This is the second article in a series of articles that will focus on selling your home. This article will focus on choosing the right real estate agent for your needs as a seller, what you should expect from your agent, and explain the different types of real estate agents.
As I previously mentioned in article one of this series, if you are working with a licensed real estate agent there are fiduciary duties that your agent is bound and obligated to use as guidelines when working with you.
It is very important for you to understand that there are many types of real estate agents. Sellers agent, buyers agent, dual agent, and designated agent. Let's take a look at each type.
Sellers Agent: A sellers agent is a licensed agent who enters into a listing contract with the seller of the property. They are obligated to your best interests and should be actively marketing your property to sell. They should advise you in regards to the value of your home and what they would consider to be a reasonable sales price. The selling agent is also obligated to disclose to you any material information they know about the buyer.
Buyers Agent: A buyer agent is a licensed agent who enters in to a relationship with a commission buyer of real estate. The buyer agent will be associated either with your agents broker or from another brokers agency. Remember a buyers agent is obligated to give the buyer full fiduciary duties, and works solely on behalf of the buyer. They will consult with and advise the buyer of market value, other comparable available properties, financing options and many other matters. They will also deal directly with the selling agent when making offers on your property. The seller should not tell the buyer agent anything they would not want the buyer to know. It is the sellers obligation to disclose any material defects to the buyer.
Dual Agent: A dual agent is a real estate agent that works for both the buyer and the seller. They are a licensed agent, who by a written agreement work for both the seller of the property and the buyer. A dual agent is obligated to inform both buyer and seller that they are working as a dual agent.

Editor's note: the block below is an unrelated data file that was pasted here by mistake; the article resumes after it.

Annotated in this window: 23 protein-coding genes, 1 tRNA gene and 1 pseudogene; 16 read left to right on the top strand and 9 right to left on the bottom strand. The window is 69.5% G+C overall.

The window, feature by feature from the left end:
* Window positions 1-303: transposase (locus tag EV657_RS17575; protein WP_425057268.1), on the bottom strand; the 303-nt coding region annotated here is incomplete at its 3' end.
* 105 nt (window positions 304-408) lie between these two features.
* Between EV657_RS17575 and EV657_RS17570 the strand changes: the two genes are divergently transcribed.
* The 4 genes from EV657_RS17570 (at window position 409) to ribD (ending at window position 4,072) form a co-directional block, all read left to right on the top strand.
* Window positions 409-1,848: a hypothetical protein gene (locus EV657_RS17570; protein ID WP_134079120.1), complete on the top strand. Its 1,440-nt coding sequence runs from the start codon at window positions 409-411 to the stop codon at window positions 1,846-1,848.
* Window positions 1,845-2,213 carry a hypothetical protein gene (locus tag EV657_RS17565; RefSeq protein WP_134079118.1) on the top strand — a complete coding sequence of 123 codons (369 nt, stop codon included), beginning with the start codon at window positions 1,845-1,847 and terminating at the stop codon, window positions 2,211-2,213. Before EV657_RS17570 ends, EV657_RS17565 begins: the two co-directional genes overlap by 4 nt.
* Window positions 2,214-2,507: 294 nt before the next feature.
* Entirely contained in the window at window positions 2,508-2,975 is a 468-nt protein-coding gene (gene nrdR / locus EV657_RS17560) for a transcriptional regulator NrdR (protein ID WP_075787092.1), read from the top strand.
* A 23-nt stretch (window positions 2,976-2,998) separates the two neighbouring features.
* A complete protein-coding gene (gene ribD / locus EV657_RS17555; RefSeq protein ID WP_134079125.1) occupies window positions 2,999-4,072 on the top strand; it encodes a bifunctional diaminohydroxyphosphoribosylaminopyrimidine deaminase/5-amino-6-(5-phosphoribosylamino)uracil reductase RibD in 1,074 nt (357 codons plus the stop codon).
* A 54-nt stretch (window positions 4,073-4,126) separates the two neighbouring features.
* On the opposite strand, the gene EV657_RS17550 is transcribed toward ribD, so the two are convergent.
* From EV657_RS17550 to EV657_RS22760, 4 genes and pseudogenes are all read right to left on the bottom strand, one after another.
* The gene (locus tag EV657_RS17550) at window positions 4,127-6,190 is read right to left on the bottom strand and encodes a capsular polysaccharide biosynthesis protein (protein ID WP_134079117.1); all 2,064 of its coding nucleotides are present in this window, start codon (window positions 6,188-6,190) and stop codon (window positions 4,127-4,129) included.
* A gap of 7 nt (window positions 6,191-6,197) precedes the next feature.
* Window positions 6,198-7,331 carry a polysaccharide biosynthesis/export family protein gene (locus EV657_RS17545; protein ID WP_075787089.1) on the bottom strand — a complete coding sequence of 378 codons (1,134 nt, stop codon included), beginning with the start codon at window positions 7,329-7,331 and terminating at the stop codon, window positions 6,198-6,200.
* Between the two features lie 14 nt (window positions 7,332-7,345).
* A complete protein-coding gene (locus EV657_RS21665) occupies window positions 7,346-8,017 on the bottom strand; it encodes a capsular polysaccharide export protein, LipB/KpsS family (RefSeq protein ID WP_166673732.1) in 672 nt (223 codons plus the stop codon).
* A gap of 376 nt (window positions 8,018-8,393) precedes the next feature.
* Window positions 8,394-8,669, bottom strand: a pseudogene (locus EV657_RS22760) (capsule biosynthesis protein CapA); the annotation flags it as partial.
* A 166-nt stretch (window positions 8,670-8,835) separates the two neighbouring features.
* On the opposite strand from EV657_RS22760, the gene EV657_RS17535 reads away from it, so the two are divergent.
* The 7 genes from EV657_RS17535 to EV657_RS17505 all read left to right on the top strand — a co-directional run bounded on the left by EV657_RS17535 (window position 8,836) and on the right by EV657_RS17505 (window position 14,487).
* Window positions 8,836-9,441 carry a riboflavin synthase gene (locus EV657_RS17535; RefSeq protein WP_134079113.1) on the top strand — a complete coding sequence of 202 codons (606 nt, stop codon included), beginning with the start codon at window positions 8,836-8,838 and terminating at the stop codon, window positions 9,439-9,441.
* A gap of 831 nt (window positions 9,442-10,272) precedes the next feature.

A dual agent must maintain complete confidentiality to both parties unless providing information about the physical condition of the property that is for sale. A dual agent receives both the listing and selling commission when your property is sold.
Designated Agent: A designated agent is one who works exclusively with the seller. No other licensed agents from that brokerage will represent or owe fiduciary duties to you the seller. A designated agent may occur at the time your property is put on the market to sell or at a later time. Using a designated agent is not typical and limits the number of agents that can show and sell your property.
It's my opinion that working with a sellers agent when selling your home is in your best interest. It is very difficult to work with a dual agent, simply because that agent is trying to get the best deal for both seller and buyer, and in my opinion that is virtually impossible. I will discuss my own personal experience with a dual agent in my next article.
Do not sign an agreement for more than ninety days with your selling agent. If the agent ends up being a bust and you have a contract for a longer period of time than three months it could be very difficult or impossible to break that contract. It's very easy to renew the contract and a good agent should have no problem with doing this.
Interview your prospective agents, ask for referrals, ask how much experience they have. Choosing the right agent is one of the most important decisions you will make, take the time to do it right!